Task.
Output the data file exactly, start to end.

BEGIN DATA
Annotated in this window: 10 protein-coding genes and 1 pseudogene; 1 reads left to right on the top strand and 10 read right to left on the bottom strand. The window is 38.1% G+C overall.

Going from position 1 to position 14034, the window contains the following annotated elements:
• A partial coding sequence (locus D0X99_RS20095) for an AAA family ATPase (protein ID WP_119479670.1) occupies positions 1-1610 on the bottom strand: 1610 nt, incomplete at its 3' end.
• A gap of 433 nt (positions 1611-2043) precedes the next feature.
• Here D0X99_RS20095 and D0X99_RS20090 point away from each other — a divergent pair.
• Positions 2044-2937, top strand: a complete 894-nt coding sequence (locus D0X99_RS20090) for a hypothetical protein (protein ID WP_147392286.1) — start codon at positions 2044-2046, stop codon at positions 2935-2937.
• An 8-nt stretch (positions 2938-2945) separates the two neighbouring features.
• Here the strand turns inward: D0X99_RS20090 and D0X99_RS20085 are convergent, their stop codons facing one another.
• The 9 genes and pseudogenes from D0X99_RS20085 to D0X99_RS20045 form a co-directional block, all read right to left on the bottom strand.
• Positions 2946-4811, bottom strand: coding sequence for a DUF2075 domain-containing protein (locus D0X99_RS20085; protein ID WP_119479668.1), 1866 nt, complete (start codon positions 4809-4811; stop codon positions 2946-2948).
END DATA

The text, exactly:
Annotated in this window: 10 protein-coding genes and 1 pseudogene; 1 reads left to right on the top strand and 10 read right to left on the bottom strand. The window is 38.1% G+C overall.

Going from position 1 to position 14034, the window contains the following annotated elements:
• A partial coding sequence (locus D0X99_RS20095) for an AAA family ATPase (protein ID WP_119479670.1) occupies positions 1-1610 on the bottom strand: 1610 nt, incomplete at its 3' end.
• A gap of 433 nt (positions 1611-2043) precedes the next feature.
• Here D0X99_RS20095 and D0X99_RS20090 point away from each other — a divergent pair.
• Positions 2044-2937, top strand: a complete 894-nt coding sequence (locus D0X99_RS20090) for a hypothetical protein (protein ID WP_147392286.1) — start codon at positions 2044-2046, stop codon at positions 2935-2937.
• An 8-nt stretch (positions 2938-2945) separates the two neighbouring features.
• Here the strand turns inward: D0X99_RS20090 and D0X99_RS20085 are convergent, their stop codons facing one another.
• The 9 genes and pseudogenes from D0X99_RS20085 to D0X99_RS20045 form a co-directional block, all read right to left on the bottom strand.
• Positions 2946-4811, bottom strand: coding sequence for a DUF2075 domain-containing protein (locus D0X99_RS20085; protein ID WP_119479668.1), 1866 nt, complete (start codon positions 4809-4811; stop codon positions 2946-2948).